In the previous part, we spoke of three different types of noun – countable, uncountable, and collective.
Here are some more varieties that pop up in our everyday conversations.
Common and proper nouns
We use a common noun to refer to people, things, or places in a general sense. For instance, the word woman can mean any adult female, while the word restaurant can be used to talk about any place where you can buy and eat a meal.
By comparison, a proper noun refers to a specific person, thing, or place. It can be the name of an individual, a place, an organisation, etc. For instance, Emma Watson refers to a particular adult female, whereas Hard Rock Café is the name of a specific chain of theme restaurants.
As a general rule, proper nouns always begin with capital letters in written English. If a proper noun has more than one part (e.g. Martin Luther King, NOT Martin luther king), then the first letter in each gets capitalised.
Here’s a quick comparison to help you understand the difference between the two types:
|Common noun||Proper noun|
|man||Martin Luther King|
|restaurant||Hard Rock Cafe|
Concrete and abstract nouns
As the name suggests, a concrete noun refers to people or things that exist physically. In other words, they can be experienced using our senses – sight, smell, hearing, taste, and touch. Examples of such nouns include light, aroma, music, coffee, and cotton.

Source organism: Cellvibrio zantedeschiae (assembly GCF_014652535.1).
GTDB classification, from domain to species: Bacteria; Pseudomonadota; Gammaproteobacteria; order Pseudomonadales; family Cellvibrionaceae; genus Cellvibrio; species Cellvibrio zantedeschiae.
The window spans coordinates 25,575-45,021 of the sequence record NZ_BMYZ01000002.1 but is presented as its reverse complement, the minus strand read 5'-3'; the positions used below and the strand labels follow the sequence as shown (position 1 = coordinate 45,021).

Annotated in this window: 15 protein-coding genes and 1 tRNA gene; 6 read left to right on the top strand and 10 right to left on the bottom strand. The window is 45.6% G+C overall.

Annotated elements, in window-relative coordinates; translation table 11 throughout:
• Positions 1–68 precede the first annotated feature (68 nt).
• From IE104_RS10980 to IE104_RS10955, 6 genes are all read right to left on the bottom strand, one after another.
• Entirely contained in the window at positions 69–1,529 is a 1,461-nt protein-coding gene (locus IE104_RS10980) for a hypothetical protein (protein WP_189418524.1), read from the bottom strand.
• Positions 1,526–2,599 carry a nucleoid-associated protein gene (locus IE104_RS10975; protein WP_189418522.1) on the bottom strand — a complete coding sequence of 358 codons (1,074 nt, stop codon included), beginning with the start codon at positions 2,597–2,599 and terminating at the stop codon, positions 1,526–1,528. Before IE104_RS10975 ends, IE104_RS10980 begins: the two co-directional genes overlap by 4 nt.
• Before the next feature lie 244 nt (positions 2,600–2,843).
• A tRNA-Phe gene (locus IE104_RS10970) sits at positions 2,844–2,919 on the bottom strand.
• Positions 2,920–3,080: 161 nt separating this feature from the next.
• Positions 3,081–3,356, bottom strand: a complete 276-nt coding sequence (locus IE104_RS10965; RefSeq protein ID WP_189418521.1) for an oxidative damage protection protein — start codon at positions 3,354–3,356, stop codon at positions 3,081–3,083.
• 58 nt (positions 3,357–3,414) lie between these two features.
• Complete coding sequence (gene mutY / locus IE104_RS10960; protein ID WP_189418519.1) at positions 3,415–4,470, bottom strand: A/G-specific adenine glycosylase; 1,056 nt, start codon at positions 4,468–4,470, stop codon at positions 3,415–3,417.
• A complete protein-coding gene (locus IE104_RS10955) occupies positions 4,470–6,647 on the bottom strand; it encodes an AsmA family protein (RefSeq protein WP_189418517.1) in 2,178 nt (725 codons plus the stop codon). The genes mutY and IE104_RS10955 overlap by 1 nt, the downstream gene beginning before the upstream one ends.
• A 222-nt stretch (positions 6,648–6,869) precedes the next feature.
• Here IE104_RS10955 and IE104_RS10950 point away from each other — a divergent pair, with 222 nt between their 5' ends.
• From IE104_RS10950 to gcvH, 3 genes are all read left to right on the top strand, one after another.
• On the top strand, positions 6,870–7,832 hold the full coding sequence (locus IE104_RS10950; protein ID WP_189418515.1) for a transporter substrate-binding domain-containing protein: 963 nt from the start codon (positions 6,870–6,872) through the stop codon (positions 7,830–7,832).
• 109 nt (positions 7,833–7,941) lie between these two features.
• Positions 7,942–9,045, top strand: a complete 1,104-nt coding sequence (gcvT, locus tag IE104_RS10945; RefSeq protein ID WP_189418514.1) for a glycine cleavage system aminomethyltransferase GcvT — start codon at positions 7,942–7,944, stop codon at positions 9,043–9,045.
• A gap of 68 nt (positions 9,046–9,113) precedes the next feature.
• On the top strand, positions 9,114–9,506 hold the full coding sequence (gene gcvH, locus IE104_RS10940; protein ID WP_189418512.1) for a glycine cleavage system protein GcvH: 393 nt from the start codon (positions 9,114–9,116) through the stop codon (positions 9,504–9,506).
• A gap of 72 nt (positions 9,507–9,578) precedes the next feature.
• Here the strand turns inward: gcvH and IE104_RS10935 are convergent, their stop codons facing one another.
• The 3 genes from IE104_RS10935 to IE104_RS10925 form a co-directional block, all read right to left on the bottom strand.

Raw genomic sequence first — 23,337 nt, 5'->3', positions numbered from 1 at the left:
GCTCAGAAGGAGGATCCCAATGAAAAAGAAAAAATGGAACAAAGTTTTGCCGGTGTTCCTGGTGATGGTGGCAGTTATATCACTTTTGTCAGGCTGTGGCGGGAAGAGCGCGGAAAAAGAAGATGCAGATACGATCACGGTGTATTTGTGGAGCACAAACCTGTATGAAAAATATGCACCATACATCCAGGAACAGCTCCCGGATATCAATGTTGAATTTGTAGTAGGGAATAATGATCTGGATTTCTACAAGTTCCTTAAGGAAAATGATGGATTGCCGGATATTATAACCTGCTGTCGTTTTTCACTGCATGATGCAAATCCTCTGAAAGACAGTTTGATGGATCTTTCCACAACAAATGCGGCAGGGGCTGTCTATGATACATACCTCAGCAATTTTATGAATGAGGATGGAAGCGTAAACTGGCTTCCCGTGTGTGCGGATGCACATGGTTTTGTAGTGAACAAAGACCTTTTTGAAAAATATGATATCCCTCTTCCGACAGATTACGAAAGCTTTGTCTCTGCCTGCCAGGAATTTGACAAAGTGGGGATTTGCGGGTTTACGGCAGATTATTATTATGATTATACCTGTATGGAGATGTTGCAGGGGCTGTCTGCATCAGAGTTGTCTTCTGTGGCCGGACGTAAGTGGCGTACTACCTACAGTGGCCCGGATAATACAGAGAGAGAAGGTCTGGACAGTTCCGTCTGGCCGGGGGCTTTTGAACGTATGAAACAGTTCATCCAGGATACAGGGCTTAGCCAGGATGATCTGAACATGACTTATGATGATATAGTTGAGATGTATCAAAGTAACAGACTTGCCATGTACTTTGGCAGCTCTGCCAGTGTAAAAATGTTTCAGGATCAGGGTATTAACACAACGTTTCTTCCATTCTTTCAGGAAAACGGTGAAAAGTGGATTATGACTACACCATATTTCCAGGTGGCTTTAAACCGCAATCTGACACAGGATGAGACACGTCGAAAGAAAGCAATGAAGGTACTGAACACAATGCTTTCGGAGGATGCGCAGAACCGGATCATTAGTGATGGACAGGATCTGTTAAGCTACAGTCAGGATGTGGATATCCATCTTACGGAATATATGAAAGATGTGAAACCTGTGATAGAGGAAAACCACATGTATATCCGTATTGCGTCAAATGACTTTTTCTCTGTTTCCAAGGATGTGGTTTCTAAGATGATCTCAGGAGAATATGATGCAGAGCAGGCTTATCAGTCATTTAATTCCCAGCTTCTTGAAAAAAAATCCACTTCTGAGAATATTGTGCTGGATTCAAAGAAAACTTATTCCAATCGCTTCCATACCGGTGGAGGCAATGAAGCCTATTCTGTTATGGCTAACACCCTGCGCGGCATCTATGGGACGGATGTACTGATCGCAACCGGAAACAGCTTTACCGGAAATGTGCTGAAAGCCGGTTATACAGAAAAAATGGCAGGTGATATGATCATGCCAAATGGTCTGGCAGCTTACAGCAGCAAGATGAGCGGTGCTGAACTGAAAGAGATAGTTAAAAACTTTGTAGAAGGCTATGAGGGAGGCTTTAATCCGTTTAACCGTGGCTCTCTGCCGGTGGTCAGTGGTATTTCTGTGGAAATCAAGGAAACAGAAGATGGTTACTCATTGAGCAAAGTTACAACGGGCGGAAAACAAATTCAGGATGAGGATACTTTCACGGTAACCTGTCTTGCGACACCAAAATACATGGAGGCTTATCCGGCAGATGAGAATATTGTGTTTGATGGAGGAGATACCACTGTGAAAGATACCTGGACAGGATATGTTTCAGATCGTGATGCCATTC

Abstract nouns, on the contrary, have no physical existence. They refer to ideas, qualities, and conditions, none of which can be experienced via senses. Words such as honesty, joy, friendship, sorrow, lies, and time are all abstract in nature.
A compound noun is formed by joining two or more words to make a single noun. It can be a single word, a hyphenated word, or two separate words. Here are some examples: sunrise, toothpaste, passer-by, mother-in-law, washing machine, fish hook.
Remember, a noun can fall into more than one category. Sydney, for example, is both a concrete noun and a proper noun. Being aware of various types of noun can help you use language more confidently and accurately.